Many InChIs and Quite Some Feat

Warr, Wendy A.
J Comput Aid Mol Des 29 (8), 681–694 (2015).
InChI Overview Published: (Jun/2015)

"Fifteen years have passed since the International Union of Pure and Applied Chemistry (IUPAC) international chemical identifier (InChI) project [1–8] was initiated in 2000. The increasing complexity of molecular structures was making conventional naming procedures inconvenient, and there was no suitable, openly available electronic format for linking chemical structures over the Internet. So, InChI was developed as a freely available, non-proprietary identifier for chemical substances that can be used in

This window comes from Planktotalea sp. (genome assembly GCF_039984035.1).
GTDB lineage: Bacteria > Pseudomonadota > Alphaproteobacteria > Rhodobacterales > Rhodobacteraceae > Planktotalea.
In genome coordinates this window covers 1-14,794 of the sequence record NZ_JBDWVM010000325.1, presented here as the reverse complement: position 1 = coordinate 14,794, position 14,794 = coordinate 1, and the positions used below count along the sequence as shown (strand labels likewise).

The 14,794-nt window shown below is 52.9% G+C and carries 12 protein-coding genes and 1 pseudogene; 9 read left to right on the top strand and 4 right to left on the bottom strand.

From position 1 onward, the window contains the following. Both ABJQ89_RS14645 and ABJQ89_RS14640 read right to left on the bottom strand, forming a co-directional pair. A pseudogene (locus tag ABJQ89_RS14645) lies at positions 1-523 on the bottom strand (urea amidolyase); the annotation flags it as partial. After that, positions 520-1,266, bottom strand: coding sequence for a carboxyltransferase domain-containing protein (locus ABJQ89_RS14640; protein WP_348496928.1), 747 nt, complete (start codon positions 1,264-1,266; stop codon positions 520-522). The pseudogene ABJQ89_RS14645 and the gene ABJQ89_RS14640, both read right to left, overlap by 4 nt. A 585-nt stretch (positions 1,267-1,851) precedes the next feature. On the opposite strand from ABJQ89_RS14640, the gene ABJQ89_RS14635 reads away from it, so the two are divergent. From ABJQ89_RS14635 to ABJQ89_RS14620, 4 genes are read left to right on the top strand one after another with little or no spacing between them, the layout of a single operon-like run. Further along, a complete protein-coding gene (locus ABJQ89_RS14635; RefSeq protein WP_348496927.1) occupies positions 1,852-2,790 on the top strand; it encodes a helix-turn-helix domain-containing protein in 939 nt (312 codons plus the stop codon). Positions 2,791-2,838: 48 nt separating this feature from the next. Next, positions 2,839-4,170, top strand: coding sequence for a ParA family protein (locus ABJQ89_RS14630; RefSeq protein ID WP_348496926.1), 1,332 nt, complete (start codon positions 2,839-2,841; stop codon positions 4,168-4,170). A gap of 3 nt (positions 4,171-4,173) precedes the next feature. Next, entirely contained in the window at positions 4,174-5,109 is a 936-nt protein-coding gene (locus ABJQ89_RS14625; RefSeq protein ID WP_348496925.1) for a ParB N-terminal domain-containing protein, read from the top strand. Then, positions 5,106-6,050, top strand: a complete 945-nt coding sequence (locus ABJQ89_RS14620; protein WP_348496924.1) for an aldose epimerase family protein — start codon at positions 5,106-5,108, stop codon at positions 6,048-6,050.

printed and electronic data sources, thus enabling easier linking of data compilations and unambiguous identification of chemical substances. It was developed under the auspices of IUPAC, with principal contributions from the US National Institute of Standards and Technology (NIST), and more recently, the InChI Trust [9]. The Trust is a notfor-profit organization that develops and improves on the current standard.
InChI is freely available under terms even less restrictive than those of the GNU Lesser General Public License.
Any organization can use it, in either public or private
databases. The source code and associated software, documentation, and licensing conditions can be downloaded free from the InChI Trust website. InChI is written in C and can be compiled on most systems. Version 1 was launched in 2005. The current version (1.04) was released in September 2011."

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